Answering Calls for Your Department 1. Answer promptly (before the third ring if possible). 2. Before picking up the receiver, discontinue any other conversation or activity such as eating, chewing gum, typing, etc that can be heard by the calling party. 3. Speak clearly and distinctly in a pleasant tone of voice. 4. Use hold button when leaving the line so that the caller does not accidentally hear conversations being held nearby. 5. When transferring a call, be sure to explain to the caller that you are doing so and where you are transferring them. 6. Remember that you may be the first and only contact a person may have with your department, and that first impression will stay with the caller long after the call is completed. 7. If the caller has reached the wrong department, be courteous. Sometimes they have been transferred all over campus with a simple question. If possible, attempt to find out where they should call/to whom they should speak. They will greatly appreciate it. 8. When the called party is not in, the following responses should be used both to protect the privacy of the office staff and to give a more tactful response:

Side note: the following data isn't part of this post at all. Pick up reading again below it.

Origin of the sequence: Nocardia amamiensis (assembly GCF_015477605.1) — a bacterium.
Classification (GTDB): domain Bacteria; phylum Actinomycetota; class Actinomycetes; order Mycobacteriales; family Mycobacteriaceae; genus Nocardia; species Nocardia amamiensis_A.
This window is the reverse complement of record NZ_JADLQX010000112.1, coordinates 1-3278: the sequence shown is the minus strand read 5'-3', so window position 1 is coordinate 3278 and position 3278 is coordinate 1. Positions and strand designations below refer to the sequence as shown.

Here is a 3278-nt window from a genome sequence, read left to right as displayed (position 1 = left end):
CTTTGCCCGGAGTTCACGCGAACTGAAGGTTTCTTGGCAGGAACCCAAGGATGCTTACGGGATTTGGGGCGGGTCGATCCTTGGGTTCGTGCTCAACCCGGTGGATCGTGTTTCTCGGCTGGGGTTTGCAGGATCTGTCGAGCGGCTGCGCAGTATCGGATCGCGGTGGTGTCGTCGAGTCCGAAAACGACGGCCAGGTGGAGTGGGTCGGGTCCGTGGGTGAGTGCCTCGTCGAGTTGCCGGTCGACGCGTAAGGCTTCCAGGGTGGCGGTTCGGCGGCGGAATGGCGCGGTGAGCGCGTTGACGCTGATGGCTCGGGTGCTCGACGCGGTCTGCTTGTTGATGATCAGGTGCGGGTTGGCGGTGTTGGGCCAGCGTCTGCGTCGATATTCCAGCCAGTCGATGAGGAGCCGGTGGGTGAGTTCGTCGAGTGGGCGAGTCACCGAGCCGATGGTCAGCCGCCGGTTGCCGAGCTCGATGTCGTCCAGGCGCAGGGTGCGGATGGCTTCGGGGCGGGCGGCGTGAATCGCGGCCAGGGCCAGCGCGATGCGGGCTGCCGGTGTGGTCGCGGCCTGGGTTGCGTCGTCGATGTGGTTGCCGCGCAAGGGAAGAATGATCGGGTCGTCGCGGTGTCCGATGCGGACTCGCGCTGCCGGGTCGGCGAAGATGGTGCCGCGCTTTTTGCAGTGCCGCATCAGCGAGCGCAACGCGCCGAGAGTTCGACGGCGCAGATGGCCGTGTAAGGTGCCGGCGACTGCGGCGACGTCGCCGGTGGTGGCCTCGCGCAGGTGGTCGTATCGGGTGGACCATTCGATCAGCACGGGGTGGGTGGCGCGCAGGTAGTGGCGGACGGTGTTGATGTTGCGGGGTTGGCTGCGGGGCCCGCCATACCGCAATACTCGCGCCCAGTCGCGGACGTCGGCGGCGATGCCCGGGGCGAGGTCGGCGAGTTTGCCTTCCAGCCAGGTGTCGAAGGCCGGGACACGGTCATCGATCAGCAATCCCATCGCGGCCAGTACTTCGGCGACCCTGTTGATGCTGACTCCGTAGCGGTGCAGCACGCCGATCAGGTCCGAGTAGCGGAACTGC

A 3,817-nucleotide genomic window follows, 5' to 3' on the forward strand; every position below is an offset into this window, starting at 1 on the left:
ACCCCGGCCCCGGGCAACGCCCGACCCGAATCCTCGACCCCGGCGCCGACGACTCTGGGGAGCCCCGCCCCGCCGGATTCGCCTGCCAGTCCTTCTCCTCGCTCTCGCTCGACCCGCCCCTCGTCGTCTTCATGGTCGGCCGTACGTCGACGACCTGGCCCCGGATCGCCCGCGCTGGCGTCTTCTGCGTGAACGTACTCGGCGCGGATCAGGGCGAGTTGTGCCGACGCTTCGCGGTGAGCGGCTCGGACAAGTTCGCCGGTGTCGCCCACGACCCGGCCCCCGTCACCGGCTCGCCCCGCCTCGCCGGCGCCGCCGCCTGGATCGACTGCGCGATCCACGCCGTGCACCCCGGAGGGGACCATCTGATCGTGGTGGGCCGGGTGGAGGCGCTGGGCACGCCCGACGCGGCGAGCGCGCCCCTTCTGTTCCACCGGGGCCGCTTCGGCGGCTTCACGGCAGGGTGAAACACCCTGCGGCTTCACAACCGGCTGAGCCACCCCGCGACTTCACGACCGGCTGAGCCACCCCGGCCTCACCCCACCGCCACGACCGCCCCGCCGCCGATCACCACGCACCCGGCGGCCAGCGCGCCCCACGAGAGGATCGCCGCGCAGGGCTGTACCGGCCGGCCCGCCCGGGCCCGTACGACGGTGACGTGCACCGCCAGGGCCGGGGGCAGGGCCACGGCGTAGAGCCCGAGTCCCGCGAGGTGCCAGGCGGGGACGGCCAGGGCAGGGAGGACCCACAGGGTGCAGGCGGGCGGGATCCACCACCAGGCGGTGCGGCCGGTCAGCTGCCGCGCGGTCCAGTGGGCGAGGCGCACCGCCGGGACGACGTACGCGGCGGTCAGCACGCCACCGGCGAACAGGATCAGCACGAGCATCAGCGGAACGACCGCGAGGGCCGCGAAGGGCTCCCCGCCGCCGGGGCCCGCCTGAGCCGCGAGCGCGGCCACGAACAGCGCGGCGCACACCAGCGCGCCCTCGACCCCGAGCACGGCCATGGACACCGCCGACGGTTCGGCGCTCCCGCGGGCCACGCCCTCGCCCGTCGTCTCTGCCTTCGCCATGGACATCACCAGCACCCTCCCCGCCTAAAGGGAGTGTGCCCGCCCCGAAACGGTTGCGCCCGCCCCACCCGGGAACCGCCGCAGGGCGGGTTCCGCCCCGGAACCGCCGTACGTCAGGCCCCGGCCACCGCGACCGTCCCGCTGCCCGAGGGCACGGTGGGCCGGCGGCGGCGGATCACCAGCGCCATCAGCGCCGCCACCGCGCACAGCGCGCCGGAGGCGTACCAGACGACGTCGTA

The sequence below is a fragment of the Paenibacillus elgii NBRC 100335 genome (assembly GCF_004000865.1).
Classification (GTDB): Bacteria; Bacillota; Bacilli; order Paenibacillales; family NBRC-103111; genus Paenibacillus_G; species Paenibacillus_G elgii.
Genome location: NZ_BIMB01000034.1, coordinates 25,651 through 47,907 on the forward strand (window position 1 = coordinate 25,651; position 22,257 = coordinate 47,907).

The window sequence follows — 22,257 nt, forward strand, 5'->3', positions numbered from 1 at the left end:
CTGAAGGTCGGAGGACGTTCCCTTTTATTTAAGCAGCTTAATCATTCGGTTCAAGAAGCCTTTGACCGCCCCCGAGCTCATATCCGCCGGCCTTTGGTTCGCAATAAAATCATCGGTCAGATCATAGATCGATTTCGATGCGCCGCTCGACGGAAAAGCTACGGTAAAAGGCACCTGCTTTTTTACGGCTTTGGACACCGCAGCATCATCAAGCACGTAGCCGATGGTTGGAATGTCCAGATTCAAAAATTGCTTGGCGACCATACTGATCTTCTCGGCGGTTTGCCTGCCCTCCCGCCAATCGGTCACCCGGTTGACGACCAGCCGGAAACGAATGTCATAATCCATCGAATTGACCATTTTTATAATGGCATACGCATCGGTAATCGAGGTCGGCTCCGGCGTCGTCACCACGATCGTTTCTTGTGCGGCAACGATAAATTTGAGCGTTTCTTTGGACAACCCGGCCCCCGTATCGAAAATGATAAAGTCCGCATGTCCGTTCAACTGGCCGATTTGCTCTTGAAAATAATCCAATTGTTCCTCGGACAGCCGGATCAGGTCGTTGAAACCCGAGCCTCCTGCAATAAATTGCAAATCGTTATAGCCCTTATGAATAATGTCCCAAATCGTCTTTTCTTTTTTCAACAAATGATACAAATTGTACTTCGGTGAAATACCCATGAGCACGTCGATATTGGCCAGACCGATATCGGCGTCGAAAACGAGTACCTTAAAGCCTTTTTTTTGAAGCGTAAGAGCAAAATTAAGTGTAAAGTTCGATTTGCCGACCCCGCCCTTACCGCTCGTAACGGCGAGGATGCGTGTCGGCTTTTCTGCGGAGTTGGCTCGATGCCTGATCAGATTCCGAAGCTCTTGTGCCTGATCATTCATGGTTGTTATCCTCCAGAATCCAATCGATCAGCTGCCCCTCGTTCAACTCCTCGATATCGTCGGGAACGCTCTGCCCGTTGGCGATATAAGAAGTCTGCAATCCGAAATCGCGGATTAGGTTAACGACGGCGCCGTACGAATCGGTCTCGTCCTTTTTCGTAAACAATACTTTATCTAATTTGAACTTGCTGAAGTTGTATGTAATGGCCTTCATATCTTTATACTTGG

What You Mean: "He is out." "I don't know where he is." "He is in the men's room." "He hasn't come in yet."

Tell the Caller: "He is not in the office at the moment. Would you like to leave a message on his voicemail?" "He has stepped out of the office. Would you like to leave a message on his voicemail?" "He has stepped out of the office. Would you like to leave a message on his voicemail?" "I expect him shortly. Would you like to leave a message on his voicemail?" "She is out of the office for the day. Can someone else help you or would you like her voicemail?" "He is unavailable at the moment. Would you like to leave a message on his voicemail?" "She is unavailable at the moment. Would you like to leave a message on her voicemail?"

"She took the day off."

"He doesn't want to be disturbed." "She is busy"